Conjunctions

What Is a Conjunction? | The Definitive Guide

Conjunctions

 

 What is a conjunction?

In English grammar, conjunctions are words that combine different words or gatherings of words. Without conjunctions, you should communicate each and every complex idea in short series, and simplistic sentences. I like cooking. I like eating. I do not like washing dishes a while later.

A conjunction is a word that is utilized to connect words, phrases, and clauses. There are so many conjunctions, but some basic conjunction is and, or, but, because, for, if, and when.

Conjunction Joining Clauses

  • Did you can prepare the food, or you can clean the floor?

Conjunction Joining Words

  • Ahmed is a very intelligent but sometimes quiet boy.

 Types of Conjunction

There are three types of conjunction.

  1. Coordinating Conjunctions
  2. Subordinating Conjunctions
  3. Correlative Conjunctions

Coordination Conjunction

Coordinating conjunctions allows you to connect clauses, phrases, and words of equal standard rank in a sentence. Coordinating conjunctions join like together with like. There are a total of seven coordinating conjunction like for, and, nor, but, or, yet, and so but some common coordination conjunction are and, but, and or. You can remember them by utilizing the mnemonic device FANBOYS.

Example:

  • Familiarity breeds contempt and
  • The remark was blunt but

coordinate conjuctions

Subordinating Conjunction

Subordinating conjunctions join subordinate clauses to main clauses. A subordinating conjunction can signal a cause-and-effect relationship, a difference, or another kind of connection between the clauses. Some common subordinating conjunction is although, because, if, since, unless, until, and while.

Example:

  • I will leave Lee if he starts talking about this bass again.
  • We will stay at home until the rain stops.

Correlative Conjunction

Correlative conjunctions are used in pairs to join options or equal elements. Corresponding conjunctions are sets of conjunctions that cooperate.

Correlative Conjunctions Examples:

Examples of correlative conjunctions are as follows:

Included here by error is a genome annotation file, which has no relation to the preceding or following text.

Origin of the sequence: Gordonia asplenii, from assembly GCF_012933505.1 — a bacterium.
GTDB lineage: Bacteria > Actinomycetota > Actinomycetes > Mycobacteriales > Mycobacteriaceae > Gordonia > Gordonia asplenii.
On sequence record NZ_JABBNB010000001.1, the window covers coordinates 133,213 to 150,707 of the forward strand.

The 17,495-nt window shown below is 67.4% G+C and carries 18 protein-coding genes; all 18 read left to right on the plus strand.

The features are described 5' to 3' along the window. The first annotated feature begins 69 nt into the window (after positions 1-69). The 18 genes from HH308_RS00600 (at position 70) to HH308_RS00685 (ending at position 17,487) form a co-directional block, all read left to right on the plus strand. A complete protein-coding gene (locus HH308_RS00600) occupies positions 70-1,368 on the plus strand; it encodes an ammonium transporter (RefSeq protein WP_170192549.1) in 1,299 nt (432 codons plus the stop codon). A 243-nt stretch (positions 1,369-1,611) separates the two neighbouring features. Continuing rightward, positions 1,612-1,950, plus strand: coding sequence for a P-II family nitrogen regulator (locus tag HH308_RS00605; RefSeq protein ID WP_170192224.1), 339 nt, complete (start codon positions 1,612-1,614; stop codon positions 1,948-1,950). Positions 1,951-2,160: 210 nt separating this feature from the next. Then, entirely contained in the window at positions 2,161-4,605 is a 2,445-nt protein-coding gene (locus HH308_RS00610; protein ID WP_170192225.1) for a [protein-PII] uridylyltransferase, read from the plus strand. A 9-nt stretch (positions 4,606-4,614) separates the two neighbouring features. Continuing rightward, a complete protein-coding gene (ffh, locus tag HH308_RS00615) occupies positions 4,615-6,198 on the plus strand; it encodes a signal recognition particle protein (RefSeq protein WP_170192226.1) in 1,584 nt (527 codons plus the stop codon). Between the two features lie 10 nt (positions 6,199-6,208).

• either/or
  • neither/nor
  • not only/but also
  • both/and
  • not/but
  • whether/or
  • just as/so
  • the/the
  • as/as
  • as much/as
  • no sooner/than
  • rather/than

Example:

  • She was not only clever but also
  • I could neither laugh nor

Some Real Life Examples of Coordination Conjunction

  • The best solutions are often straightforward yet
  • The world's richest man is one who is fulfilled with their least because the content is the wealth of nature.

Some Real Life Examples of Subordinating Conjunctions

  • I find TV very educational. Each time when somebody turns on the TV.
  • I am always ready to learn, although I do not like to be taught every time.

Some Real Life Examples of Correlative Conjunctions

  • Education is not only the filling of a bucket but also the lighting of a fire.
  • Flowers are restful to look at. They have neither feelings nor.

Common Mistakes With Conjunctions

There are several common mistakes that people make when using them. Here are some examples:

Overusing Conjunctions

Most people use too many conjunctions in a sentence can make it confusing and difficult to read. Therefore, try to limit your use of conjunctions to only those that are necessary to connect your ideas.

Using the Wrong Conjunction

As we know each conjunction has its own unique meaning and use. For example, "and" is used to connect two similar ideas, while "but" is used to contrast two ideas. Using the wrong conjunction can change the meaning of your sentence or make it unclear.

Missing a Comma Before a Conjunction

When you use a conjunction to connect two independent clauses, you should always use a comma before the conjunction. This helps to make your sentence clearer and easier to read.

Using a Comma Instead of a Conjunction

While a comma can be used to connect two independent clauses, it should always be used in conjunction with a coordinating conjunction (such as "and," "but," or "or"). Using a comma alone to connect two independent clauses is called a comma splice, and it is considered a grammatical error.

Using a Conjunction at the Beginning of a Sentence

While it is technically possible to start a sentence with a conjunction, it is generally considered a poor writing style. If you want to start a sentence with a conjunction, make sure that you have a good reason for doing so and that it adds clarity to your writing.

Related Resources:

Grammar

– Submit only quality content for publishing at email: Contact@edulikes.com

Rate this page